Usually after building an AD FS/WAP farm I test locally from the Internet and the Intranet using (to-date) a fairly reliable source of verification that the service is up and running. I’m referring to, of course, the IdP sign-in page (../adfs/ls/idpinitiatedsignon.aspx). This offers a simple way of validating login via AD FS.
With Windows Server 2016, this page is no longer surfaced “out-of-the-box”.. if you want to do a SAML 2.0 IdP-initiated sign-on, this functionality will need to be enabled. Otherwise, connecting to the obligatory sign-in page, will produce an error similar to the following:
Testing from the Web Application Proxy itself directly, pointing to the AD FS farm, we may see an HTTP 503 Service Not Available error.
Via Powershell, it can be switched back on:
set-adfsproperties -EnableIdpInitiatedSignon $True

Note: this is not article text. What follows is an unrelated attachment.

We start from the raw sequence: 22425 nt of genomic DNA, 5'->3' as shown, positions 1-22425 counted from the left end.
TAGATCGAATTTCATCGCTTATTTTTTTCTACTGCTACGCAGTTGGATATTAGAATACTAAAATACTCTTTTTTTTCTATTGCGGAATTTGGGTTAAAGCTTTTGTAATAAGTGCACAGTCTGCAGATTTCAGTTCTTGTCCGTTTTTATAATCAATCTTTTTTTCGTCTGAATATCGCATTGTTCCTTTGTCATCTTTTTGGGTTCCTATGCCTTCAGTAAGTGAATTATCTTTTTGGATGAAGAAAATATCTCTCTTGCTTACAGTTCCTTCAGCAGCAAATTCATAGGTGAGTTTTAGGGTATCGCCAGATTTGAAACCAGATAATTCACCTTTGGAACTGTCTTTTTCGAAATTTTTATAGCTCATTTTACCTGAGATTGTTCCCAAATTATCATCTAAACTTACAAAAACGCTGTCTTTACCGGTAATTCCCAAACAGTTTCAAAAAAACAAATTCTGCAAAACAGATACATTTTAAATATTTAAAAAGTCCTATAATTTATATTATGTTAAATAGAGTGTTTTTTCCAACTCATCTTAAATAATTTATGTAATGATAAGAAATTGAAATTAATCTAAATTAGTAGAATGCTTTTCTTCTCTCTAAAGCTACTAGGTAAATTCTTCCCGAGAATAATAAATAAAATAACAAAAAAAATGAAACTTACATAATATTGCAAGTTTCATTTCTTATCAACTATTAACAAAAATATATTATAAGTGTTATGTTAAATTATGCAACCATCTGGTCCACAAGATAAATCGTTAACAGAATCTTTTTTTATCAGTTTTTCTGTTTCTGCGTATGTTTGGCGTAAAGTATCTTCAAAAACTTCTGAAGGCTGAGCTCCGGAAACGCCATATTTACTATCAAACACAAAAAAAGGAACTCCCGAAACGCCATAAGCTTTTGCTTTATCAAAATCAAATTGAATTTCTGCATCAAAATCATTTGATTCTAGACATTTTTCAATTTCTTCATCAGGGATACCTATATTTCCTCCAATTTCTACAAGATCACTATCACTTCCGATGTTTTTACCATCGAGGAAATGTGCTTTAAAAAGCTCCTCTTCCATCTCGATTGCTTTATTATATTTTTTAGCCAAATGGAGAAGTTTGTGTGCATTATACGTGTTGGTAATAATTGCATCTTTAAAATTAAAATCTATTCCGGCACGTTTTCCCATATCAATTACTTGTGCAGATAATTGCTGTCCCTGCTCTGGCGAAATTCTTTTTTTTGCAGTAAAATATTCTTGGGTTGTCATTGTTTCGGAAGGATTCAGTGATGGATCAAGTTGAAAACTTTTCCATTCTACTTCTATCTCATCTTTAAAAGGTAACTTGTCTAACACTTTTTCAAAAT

Now, before we get too hasty, knowing that we can turn it back on versus actually turning it back on are two different things 🙂 If it’s directly required, IdP-driven sign-on is a feature of your federation setup, then you may have no choice. For example, certain SaaS/Cloud applications simply don’t support SP-initiated workflow.
For some organizations I’ve worked for though, this page is seen as insidious because it reveals the relying parties configured on your AD FS farm anonymously.
AD FS 2.0
AD FS 2012 R2
Going back to AD FS 2.0, customers are often unwilling to float this data anonymously via the sign-in page and want to hide the RP enabled trusts visible on the page, sometimes re-writing the code behind to do so or even hiding it from the browser via obfuscation.
Whatever your view, it’s off by default in Windows Server 2016. Those of a paranoid bent may now breathe …………. in….. out….in… out…. there you go 🙂